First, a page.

Good work so far! Now, let's see if the functions work as expected by testing them.

Before writing the test files though, remember that we need to write a deploy script so that the UserStorage contract gets deployed on the blockchain and can be interacted with. Let's create a new migration file called 2_deploy_storage.js:

// migrations/2_deploy_storage.js

const UserStorage = artifacts.require('UserStorage');

module.exports = (deployer) => {
deployer.deploy(UserStorage);
}

Next, in our test folder, we're going to create a new folder: integration. We'll later create another folder called unit in order to separate our JavaScript tests from our Solidity tests.

In integration, we're going to add a file called users.js, whose purpose is to test everything that is user-related.

This is what your test folder should look like.

You probably remember how to write JavaScript tests from the previous chapter. We'll start off by calling the createUser function. Remember, since it's a writable function, we cannot use the .call() method.

Another gotcha to remember is that we cannot just pass a normal string value to the createUser function here, since it expects a bytes32 value. Thankfully, the web3 library (which is automatically injected into our test files), has a fromAscii utility function, which makes it trivial to convert string values to bytes32:

// test/integration/users.js

const UserStorage = artifacts.require('UserStorage')

contract('users', () => {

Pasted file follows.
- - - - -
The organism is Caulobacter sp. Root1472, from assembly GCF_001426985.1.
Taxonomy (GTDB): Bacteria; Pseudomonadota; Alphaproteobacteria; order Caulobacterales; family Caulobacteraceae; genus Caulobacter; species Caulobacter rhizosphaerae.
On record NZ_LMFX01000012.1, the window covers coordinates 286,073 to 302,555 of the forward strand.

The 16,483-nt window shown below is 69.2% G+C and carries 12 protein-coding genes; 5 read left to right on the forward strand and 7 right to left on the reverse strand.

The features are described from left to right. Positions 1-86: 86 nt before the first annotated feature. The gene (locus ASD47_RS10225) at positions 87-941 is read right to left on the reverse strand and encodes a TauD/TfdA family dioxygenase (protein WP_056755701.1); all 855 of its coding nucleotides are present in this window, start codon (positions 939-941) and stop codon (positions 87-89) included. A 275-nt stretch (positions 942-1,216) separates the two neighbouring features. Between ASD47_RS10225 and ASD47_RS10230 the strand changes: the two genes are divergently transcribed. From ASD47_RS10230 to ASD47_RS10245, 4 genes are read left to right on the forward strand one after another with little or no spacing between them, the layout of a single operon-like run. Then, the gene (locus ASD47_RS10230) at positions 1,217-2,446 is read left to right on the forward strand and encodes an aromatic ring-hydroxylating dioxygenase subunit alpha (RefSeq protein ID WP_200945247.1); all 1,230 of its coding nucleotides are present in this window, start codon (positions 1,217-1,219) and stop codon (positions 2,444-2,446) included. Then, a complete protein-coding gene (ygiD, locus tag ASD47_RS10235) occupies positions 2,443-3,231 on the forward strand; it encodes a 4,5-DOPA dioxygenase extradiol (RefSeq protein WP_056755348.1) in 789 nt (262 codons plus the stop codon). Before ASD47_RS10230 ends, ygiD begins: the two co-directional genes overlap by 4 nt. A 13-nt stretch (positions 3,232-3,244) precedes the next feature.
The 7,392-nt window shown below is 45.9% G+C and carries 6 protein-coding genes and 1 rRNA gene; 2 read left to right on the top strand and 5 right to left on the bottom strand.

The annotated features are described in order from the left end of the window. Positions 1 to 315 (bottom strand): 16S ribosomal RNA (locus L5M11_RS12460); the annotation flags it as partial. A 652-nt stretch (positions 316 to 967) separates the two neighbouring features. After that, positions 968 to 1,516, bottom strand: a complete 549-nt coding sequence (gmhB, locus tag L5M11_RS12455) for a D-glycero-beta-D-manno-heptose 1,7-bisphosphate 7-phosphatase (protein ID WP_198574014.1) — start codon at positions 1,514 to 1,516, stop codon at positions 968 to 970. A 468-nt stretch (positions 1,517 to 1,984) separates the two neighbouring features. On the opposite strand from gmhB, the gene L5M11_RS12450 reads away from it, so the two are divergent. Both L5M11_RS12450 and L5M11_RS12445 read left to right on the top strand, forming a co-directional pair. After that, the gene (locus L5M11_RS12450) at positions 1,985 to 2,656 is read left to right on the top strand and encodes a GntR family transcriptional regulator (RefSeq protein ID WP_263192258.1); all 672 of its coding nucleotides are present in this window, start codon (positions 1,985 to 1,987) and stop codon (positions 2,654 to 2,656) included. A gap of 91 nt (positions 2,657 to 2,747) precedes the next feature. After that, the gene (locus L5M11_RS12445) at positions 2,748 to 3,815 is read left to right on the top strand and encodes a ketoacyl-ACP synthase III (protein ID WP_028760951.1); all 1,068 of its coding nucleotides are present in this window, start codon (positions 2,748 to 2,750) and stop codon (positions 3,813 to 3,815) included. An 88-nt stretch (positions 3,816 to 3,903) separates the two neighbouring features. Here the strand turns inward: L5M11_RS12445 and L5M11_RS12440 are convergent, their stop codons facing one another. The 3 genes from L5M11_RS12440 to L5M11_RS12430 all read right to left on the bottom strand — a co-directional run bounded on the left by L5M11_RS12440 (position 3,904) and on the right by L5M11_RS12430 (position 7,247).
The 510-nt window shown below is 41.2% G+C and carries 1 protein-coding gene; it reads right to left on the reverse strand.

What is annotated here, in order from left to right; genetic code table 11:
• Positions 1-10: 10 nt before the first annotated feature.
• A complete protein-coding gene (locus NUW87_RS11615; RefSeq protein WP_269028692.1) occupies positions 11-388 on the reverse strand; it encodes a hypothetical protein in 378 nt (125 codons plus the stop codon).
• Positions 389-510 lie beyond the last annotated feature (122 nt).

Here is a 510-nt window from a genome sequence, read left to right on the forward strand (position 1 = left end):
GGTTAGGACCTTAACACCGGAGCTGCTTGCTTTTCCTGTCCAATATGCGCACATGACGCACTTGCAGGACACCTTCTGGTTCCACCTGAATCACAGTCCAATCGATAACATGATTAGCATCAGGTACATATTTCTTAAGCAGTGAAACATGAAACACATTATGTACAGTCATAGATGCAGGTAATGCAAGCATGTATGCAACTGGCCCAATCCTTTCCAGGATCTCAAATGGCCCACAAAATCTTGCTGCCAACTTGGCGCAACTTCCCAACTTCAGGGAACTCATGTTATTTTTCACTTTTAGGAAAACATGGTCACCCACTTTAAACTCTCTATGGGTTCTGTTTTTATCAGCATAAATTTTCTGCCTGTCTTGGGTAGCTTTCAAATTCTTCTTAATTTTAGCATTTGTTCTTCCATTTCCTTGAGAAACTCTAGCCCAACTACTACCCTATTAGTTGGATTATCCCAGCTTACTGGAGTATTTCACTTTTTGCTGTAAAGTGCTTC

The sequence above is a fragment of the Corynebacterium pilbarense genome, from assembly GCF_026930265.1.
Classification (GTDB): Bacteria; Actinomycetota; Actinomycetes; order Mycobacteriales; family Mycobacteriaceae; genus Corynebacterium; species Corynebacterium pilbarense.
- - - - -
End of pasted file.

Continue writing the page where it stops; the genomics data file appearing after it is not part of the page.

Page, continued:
it("can create user", async () => {
const storage = await UserStorage.deployed()

console.log(tx)
})

})

As you can see, we haven't written any assertions yet. For now, we just want to log the result to see what we get.

In order for the tests to compile as expected, make sure you use the same settings in your truffle-config.js as you has for the previous project:

// truffle-config.js

module.exports = {
networks: {
development: {
host: "127.0.0.1",
port: 8545,
network_id: "*",
},
},

compilers: {
solc: {
version: "0.5.10",
}
}
}

Now let's get testing! Open a new terminal window and run:

truffle test

Here's the output of "truffle test".

As you can see, this test does not return the value of the createUser function, which we expected to be the latestUserId variable. Instead, it returns some kind of tx object?

This is again because createUser is a writable function that actively changes the state of the contract. In order to write something to the Ethereum blockchain, a new blockhas to be mined, which means that we need to make a transaction. That transaction data is what we see here.